Cenk Tosun has been blazing a trail in the Turkish Süper Lig since swapping Eintracht Frankfurt for Gaziantepspor in January. After eight goals in nine league and cup outings, the 19-year-old German-born forward is set to complete the leap from Bundeliga reserve to senior international as Turkey host Austria in Tuesday's UEFA EURO 2012 Group A qualifier. He tells UEFA.com about his meteoric rise.
UEFA.com: You have committed to playing for Turkey although you represented Germany at youth level. Was it a difficult decision?
Cenk Tosun: It was not an easy decision. I was born and grew up in Germany but feel 100% Turkish. Talking with [Turkey coach] Guus Hiddink made a big impact on my decision. He said positive things, including how he wants to see me in the future. I also consulted my club president, coach and family before making a final decision.
I played for Germany from Under-15 to Under-21 level. That was proof of the special regard they hold me in – they had plans for me. But I always said I would pick Turkey in the end. I immediately called my Germany Under-21 coach [Rainer Adrion] after making up mind. He was obviously disappointed but everybody from that side was understanding.
UEFA.com: Turkey have gone four games without a goal. Are you the solution to the problem?
Cenk: Despite some quality forwards we have had problems in front of goal. I am 19 and hope to serve the national team for at least ten years, replicating my Gaziantepspor performance for the national team.
It would be great to have a career similar to Hakan Şükür, making my name known everywhere. He was an unbelievable player.
UEFA.com: Do you feel under pressure because of the high expectations?
Cenk: To be honest I don't. Gaziantepspor had problems in attack before signing me, a situation similar to our problem with the national team. I have confidence in myself after what I achieved for my club.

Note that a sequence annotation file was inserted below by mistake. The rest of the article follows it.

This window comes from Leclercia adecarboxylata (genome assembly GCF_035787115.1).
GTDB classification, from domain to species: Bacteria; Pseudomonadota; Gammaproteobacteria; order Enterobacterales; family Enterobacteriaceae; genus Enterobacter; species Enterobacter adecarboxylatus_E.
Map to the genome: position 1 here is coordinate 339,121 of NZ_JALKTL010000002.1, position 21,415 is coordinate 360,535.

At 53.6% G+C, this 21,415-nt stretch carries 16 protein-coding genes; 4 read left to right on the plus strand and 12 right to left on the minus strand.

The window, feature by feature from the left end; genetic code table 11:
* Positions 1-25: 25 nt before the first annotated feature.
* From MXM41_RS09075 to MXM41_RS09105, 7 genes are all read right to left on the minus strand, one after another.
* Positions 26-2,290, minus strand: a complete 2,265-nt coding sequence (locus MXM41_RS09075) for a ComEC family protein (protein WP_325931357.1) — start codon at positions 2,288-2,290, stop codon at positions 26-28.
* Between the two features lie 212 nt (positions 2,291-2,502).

UEFA.com: What do you think about Austria?
Cenk: Normally, Austria are a very good team but they were quite poor against Belgium [on Friday], losing 2-0. I like Ümit Korkmaz, my former team-mate in Frankfurt. FC Twente's Mark Janko is also dangerous up front. Marko Arnautović, Martin Harnik and Zlatko Junuzović are other players to keep an eye on. Their attacking players are good.
UEFA.com: How do you see Turkey's UEFA EURO 2012 qualifying chances? (Hiddink's side are fourth in Group A, nine points behind leaders Germany.)
Cenk: We should be realistic and fight for second. Our fate is in our own hands. If we play to our potential no team can take it from us. Obviously there are hard games to come but we can do it.
UEFA.com: Within three years of turning professional, you have already risen to the senior national team. Did you expect such a dramatic rise?
Cenk: I had a two-year spell at Frankfurt under Michael Skibbe, but couldn't get enough first-team chances because the competition was so tough. Signing for Gaziantepspor was a turning point for me because it opened the way to the national team. I didn't expect it to be quite this fast but everything is working in my favour.
Coming to the camp at a very young age, working with a big coach and talented players – this is a huge step for me.
UEFA.com: Why Gaziantepspor?
Cenk: I had offers from various clubs in Germany, for both loans and permanent moves, but Gaziantepspor obviously valued me. They came to Frankfurt a lot to see me; Gaziantepspor president İbrahim Kızıl and coach Tolunay Kafkas phoned me almost every day. Deep down, I felt very close to them. Kafkas had already tried to sign me when he was in charge of Kayserispor but I was only 16 and it was too early to come to Turkey.
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